Shuttling Agents The shuttling agents employed include diethylzinc, di(i-butyl)zinc, di(n-hexyl)zinc, triethylaluminum, trioctylaluminum, triethylgallium, i-butylaluminum bis(dimethyl(t-butyl)siloxane), i-butylaluminum bis(di(trimethylsilyl)amide), n-octylaluminum di(pyridine-2-methoxide), bis(n-octadecyl)i-butylaluminum, i-butylaluminum bis(di(n-pentyl)amide), n-octylaluminum bis(2,6-di-t-butylphenoxide, n-octylaluminum di(ethyl(1-naphthyl)amide), ethylaluminum bis(t-butyldimethylsiloxide), ethylaluminum di(bis(trimethylsilyl)amide), ethylaluminum bis(2,3,6,7-dibenzo-1-azacycloheptaneamide), n-octylaluminum bis(2,3,6,7-dibenzo-1-azacycloheptaneamide), n-octylaluminum bis(dimethyl(t-butyl)siloxide, ethylzinc(2,6-diphenylphenoxide), and ethylzinc (t-butoxide).

Preferably, the foregoing process takes the form of a continuous solution process for forming block copolymers, especially multi-block copolymers, preferably linear multi-block copolymers of two or more monomers, more especially ethylene and a C3-20 olefin or cycloolefin, and most especially ethylene and a C4-20 α-olefin, using multiple catalysts that are incapable of interconversion. That is, the catalysts are chemically distinct. Under continuous solution polymerization conditions, the process is ideally suited for polymerization of mixtures of monomers at high monomer conversions. Under these polymerization conditions, shuttling from the chain shuttling agent to the catalyst becomes advantaged compared to chain growth, and multi-block copolymers, especially linear multi-block copolymers are formed in high efficiency.

The inventive interpolymers may be differentiated from conventional, random copolymers, physical blends of polymers, and block copolymers prepared via sequential monomer addition, fluxional catalysts, anionic or cationic living polymerization techniques. In particular, compared to a random copolymer of the same monomers and monomer content at equivalent crystallinity or modulus, the inventive interpolymers have better (higher) heat resistance as measured by melting point, higher TMA penetration temperature, higher high-temperature tensile strength, and/or higher high-temperature torsion storage modulus as determined by dynamic mechanical analysis. Compared to a random copolymer containing the same monomers and monomer content, the inventive interpolymers have lower compression set, particularly at elevated temperatures, lower stress relaxation, higher creep resistance, higher tear strength, higher blocking resistance, faster setup due to higher crystallization (solidification) temperature, higher recovery (particularly at elevated temperatures), better abrasion resistance, higher retractive force, and better oil and filler acceptance.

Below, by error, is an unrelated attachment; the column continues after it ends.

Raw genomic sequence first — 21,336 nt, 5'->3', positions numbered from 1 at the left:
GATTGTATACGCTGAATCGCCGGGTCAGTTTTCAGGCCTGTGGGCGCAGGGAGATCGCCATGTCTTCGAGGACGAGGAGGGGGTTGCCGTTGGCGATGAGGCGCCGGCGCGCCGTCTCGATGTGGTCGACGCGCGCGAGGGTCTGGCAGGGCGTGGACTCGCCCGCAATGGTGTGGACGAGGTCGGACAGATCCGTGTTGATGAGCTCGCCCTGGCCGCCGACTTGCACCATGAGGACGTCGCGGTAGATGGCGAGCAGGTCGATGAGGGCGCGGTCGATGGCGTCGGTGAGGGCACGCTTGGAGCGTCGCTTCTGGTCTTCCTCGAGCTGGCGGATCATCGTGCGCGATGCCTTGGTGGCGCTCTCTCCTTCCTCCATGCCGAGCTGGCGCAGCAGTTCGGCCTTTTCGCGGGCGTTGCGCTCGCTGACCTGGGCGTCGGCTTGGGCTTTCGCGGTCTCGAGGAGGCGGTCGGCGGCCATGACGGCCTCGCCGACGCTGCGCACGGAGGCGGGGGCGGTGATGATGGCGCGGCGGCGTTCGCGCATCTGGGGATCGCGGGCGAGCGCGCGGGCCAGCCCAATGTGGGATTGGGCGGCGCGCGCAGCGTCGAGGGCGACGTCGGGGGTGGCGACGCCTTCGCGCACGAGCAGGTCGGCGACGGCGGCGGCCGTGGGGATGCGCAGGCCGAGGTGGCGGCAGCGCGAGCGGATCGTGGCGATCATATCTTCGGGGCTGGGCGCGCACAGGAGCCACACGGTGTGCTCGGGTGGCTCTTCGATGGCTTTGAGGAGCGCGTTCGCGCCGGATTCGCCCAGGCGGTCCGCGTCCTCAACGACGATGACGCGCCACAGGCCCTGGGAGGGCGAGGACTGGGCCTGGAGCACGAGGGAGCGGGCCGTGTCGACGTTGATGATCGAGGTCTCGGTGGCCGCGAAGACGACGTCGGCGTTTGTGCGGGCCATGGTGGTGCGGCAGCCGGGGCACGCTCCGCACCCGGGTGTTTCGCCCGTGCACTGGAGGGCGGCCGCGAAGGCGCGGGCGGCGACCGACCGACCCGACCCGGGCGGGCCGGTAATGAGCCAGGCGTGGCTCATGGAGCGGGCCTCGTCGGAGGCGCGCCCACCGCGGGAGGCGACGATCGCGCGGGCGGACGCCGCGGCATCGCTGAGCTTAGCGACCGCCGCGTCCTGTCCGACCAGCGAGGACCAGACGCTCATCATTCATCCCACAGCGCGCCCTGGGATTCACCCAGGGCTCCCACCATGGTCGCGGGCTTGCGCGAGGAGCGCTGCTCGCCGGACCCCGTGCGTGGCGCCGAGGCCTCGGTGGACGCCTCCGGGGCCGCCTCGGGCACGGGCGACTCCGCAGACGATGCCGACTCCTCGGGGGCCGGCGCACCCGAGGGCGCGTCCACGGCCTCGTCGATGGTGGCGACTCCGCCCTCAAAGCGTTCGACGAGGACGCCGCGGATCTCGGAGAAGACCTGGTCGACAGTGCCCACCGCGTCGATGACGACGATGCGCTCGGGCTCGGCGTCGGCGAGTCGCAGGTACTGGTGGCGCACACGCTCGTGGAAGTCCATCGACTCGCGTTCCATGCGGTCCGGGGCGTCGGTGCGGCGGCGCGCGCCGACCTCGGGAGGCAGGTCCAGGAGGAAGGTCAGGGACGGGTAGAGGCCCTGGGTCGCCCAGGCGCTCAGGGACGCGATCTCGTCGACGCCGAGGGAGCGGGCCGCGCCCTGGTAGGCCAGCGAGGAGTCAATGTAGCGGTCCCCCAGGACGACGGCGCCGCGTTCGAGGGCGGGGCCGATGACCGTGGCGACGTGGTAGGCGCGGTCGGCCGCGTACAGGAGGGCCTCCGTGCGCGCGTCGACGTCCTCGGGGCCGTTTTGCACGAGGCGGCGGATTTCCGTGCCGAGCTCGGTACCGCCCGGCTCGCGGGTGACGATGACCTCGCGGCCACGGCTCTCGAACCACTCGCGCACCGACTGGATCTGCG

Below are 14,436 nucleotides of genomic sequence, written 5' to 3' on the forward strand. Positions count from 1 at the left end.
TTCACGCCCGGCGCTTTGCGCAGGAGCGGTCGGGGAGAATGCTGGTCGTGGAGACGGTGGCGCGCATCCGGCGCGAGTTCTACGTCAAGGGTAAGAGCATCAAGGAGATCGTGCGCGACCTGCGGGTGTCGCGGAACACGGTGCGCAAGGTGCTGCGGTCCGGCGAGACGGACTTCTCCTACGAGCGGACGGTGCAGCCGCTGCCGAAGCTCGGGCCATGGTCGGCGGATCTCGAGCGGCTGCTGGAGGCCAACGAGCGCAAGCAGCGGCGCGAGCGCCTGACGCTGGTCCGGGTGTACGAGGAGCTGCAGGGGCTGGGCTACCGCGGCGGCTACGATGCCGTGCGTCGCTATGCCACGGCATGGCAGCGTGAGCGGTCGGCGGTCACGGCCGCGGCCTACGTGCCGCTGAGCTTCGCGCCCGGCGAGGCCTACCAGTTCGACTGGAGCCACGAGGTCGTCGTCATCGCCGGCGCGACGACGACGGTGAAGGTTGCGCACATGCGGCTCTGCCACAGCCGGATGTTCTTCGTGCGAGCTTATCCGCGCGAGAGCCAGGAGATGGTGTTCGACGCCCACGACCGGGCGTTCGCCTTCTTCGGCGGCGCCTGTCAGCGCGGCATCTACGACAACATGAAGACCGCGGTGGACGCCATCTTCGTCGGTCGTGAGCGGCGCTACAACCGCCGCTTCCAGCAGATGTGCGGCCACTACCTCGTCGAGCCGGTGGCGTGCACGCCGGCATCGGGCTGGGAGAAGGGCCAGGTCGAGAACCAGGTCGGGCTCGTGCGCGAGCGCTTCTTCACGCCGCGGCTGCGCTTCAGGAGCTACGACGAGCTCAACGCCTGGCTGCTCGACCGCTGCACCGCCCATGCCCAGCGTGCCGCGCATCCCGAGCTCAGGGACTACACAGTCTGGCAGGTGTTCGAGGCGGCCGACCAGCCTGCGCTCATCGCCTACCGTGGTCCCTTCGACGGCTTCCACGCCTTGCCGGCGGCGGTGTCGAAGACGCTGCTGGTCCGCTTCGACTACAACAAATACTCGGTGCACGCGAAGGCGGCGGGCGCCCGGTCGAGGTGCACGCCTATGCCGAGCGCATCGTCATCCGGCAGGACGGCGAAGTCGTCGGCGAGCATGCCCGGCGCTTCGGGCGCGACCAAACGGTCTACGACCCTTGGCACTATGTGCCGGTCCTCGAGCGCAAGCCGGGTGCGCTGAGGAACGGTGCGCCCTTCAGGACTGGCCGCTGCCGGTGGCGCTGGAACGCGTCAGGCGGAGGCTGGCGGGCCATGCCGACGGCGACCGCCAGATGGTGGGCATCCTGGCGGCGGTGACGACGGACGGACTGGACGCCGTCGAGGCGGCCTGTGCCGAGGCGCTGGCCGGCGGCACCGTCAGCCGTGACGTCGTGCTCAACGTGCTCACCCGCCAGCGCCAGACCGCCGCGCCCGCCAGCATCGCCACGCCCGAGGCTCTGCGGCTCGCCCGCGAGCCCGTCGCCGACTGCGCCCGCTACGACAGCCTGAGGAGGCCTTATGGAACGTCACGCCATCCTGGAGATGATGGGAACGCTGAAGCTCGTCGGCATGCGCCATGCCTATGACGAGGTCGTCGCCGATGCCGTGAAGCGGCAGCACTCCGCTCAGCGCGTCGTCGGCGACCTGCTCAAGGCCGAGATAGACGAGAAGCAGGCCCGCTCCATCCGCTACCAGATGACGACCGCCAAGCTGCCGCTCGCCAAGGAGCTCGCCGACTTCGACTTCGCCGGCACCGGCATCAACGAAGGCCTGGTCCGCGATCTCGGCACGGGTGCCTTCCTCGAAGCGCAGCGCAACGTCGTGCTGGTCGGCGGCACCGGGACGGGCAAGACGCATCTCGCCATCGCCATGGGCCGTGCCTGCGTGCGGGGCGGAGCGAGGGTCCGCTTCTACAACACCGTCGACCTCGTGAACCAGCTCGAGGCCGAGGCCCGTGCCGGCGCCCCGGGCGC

The inventive interpolymers also exhibit a unique crystallization and branching distribution relationship. That is, the inventive interpolymers have a relatively large difference between the tallest peak temperature measured using CRYSTAF and DSC as a function of heat of fusion, especially as compared to random copolymers containing the same monomers and monomer level or physical blends of polymers, such as a blend of a high density polymer and a lower density copolymer, at equivalent overall density. It is believed that this unique feature of the inventive interpolymers is due to the unique distribution of the comonomer in blocks within the polymer backbone. In particular, the inventive interpolymers may comprise alternating blocks of differing comonomer content (including homopolymer blocks). The inventive interpolymers may also comprise a distribution in number and/or block size of polymer blocks of differing density or comonomer content, which is a Schultz-Flory type of distribution. In addition, the inventive interpolymers also have a unique peak melting point and crystallization temperature profile that is substantially independent of polymer density, modulus, and morphology. In a preferred embodiment, the microcrystalline order of the polymers demonstrates characteristic spherulites and lamellae that are distinguishable from random or block copolymers, even at PDI values that are less than 1.7, or even less than 1.5, down to less than 1.3.